Out of Ella's peers - the 9 or 10 other families we know well - we were the only post-natal diagnosis (Some parents had amnio's and knew they were having a baby with Down's  Syndrome others knew they were high risk and declined the amnio). That says a lot.

For some people, having that knowledge won't change the outcome. No matter what those tests tell you, there will be a baby.  Maybe a perfect, healthy baby. Maybe a baby with DS.  A baby that will grow up happy and healthy.  A baby who is autistic, gets cancer, has an accident...  Nobody knows what will happen to their children and while ante-natal screening programmes have their place, they aren't for everyone.  They can't screen for everything  nor can they predict the future.

What does worry me is that if the numbers of babies born with DS decreases,  where does that leave funding, support and services for babies, children and adults with DS?  The whole debate over pre-natal screening opens many moral and ethical debates - too many to go into here.  It just seems a shame to screen for DS, not because it is the worst thing imaginable that can happen to someone, but because we can.  

All I know is that we have Ella, we love her to bits and we wouldn't change her for anything. Life is good, we are happy.  I still have bad days and worry that people will always see the Down's Syndrome before Ella and judge her based upon their misjudged pre-conceptions.  Life with Ella hasn't been easy and this isn't quite how I imagined motherhood to be.  

Despite all that, I will always be happy with the choices I made... 

If you would like to read more, here is the best article recently written about Down's Syndrome:

Are we stumbling towards a society with no children being born with down syndrome?


  1. Well said. I declined screening for my son. At 36 weeks pregnant a heart defect was suspected. The midwife suggested an amnio but the cardiac consultant overruled and said "this type of heart defect doesn't occur with Downs". How wrong he was. Finlay continues to do everything different than predicted and it makes him him!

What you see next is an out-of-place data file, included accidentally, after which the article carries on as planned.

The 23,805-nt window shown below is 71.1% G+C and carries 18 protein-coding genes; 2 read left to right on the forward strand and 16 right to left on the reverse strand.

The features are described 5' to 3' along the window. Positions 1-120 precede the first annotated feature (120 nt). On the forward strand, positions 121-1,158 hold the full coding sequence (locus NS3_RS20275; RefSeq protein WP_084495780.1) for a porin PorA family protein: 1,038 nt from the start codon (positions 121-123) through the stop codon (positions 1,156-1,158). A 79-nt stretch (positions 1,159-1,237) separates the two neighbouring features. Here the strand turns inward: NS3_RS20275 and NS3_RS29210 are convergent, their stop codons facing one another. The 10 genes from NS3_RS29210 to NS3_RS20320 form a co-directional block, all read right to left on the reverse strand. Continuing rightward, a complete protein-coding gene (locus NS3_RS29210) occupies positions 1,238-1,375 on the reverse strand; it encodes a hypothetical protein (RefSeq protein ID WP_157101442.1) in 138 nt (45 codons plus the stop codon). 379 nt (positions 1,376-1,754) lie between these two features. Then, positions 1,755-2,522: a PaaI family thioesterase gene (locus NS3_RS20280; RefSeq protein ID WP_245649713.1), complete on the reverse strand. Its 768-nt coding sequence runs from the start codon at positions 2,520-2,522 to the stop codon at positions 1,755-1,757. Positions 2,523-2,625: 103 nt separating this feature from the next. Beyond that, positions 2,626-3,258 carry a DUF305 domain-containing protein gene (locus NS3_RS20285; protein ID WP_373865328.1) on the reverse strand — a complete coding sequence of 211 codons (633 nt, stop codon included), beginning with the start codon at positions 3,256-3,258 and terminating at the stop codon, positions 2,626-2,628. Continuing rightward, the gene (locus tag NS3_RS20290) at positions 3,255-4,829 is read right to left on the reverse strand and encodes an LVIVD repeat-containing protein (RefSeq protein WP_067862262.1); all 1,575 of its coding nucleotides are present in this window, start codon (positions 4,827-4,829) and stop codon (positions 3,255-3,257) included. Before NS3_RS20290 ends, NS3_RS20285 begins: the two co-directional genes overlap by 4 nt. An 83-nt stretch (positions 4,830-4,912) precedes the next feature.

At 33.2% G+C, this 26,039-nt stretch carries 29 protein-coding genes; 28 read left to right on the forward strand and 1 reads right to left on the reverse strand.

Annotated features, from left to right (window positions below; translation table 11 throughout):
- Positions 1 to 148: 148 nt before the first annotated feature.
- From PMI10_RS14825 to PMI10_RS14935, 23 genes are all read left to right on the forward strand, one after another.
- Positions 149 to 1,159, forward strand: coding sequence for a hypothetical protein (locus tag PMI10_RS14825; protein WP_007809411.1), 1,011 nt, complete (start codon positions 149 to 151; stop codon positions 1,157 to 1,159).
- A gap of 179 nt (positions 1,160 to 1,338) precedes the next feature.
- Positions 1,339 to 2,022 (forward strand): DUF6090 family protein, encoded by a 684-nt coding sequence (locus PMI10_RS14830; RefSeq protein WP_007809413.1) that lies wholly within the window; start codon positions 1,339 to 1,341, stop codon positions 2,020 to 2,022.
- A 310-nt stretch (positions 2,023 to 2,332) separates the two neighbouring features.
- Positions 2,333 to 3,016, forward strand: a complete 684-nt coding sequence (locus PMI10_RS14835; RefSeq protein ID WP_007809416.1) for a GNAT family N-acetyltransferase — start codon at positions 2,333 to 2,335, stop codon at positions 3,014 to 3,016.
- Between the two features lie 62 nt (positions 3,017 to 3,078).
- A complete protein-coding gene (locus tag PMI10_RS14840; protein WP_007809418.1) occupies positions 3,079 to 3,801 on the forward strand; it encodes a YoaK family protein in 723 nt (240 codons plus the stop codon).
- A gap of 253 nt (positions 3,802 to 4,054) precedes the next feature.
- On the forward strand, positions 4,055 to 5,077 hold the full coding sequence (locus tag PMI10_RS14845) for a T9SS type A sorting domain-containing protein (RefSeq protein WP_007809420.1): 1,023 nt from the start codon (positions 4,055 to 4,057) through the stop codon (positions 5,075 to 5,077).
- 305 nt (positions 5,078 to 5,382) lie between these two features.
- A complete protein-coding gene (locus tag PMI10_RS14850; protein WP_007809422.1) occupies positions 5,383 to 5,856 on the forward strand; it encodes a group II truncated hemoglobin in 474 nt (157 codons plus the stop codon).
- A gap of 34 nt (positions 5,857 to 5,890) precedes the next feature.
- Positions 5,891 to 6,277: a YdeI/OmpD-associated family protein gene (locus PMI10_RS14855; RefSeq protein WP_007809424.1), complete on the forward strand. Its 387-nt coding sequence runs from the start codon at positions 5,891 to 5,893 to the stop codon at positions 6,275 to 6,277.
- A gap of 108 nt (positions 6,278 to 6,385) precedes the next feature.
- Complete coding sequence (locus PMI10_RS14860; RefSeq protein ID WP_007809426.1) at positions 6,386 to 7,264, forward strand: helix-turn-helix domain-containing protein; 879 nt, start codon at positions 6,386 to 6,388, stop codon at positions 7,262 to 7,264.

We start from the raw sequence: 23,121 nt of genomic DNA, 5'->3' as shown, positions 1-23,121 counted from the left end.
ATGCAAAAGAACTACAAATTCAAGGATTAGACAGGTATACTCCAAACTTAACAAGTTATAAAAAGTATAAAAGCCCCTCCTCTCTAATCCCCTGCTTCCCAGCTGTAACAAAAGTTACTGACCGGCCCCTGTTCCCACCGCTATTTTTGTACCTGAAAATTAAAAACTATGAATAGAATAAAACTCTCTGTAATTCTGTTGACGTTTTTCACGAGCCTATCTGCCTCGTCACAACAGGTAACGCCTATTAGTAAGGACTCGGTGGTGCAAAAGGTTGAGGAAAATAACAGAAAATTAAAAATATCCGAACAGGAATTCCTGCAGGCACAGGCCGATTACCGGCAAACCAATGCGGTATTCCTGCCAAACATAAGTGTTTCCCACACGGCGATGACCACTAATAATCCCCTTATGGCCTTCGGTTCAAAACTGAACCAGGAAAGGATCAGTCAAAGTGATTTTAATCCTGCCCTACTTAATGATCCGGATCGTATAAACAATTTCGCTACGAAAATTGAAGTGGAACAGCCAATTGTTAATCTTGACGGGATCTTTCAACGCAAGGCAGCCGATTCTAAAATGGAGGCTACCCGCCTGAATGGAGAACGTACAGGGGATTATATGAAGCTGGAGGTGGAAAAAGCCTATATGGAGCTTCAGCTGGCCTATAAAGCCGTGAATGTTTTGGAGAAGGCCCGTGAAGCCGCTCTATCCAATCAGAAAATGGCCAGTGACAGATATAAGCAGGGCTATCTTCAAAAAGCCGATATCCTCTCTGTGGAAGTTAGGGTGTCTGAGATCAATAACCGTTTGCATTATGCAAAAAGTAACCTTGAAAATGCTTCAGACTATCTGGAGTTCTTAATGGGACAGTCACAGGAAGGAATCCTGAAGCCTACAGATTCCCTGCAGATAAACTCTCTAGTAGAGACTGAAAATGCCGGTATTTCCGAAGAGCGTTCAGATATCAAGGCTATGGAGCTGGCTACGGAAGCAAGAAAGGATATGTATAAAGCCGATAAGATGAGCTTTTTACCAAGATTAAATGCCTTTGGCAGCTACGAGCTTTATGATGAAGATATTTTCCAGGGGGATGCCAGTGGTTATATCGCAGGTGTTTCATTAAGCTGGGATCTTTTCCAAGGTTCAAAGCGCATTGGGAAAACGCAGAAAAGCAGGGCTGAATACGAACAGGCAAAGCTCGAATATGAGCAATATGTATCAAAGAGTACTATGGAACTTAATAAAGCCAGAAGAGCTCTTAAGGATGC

2. Hi Amy, great blog, and very good points. There will always be people who decline screening as you say, and those that carry on regardless of the result. We declined screening too, my whole pregnancy was low risk, nothing was suspected at all. It was only 6 hours after he was born, whilst he was in special care because of the infection he contracted during labour, that the doctors woke me up to tell me his 'heart was failing.' This was pretty much the most terrifying sentence that has ever been spoken to me, and when I asked what was wrong with him I was informed there and then they believed he had down's syndrome. My husband wasn't with me, nor was Harry, and there was certainly no softly softly approach. That's why I would want to be prepared in future, but everybody has a a different story and their own reasons hey. Love the pics, Ella is GORGEOUS x

    1. Thank you Olivia. There is still a massive need for the education of health professionals to be taught how to break news to new parents. Your experience sounds awful and we had a pretty rough first few days when we should have been enjoying our new baby. Although we were told together that they suspected she had Down's Syndrome they had taken Ella out of the room to feed her while they did it. I might be able to write about it one day just not ready yet. The NHS has been fantastic in all other respects, heart surgery etc etc but those first few days we will never get back, attitudes need changing, long way to go. And for the record, your Harry is very gorgeous too!
      Take care
      Amy xxx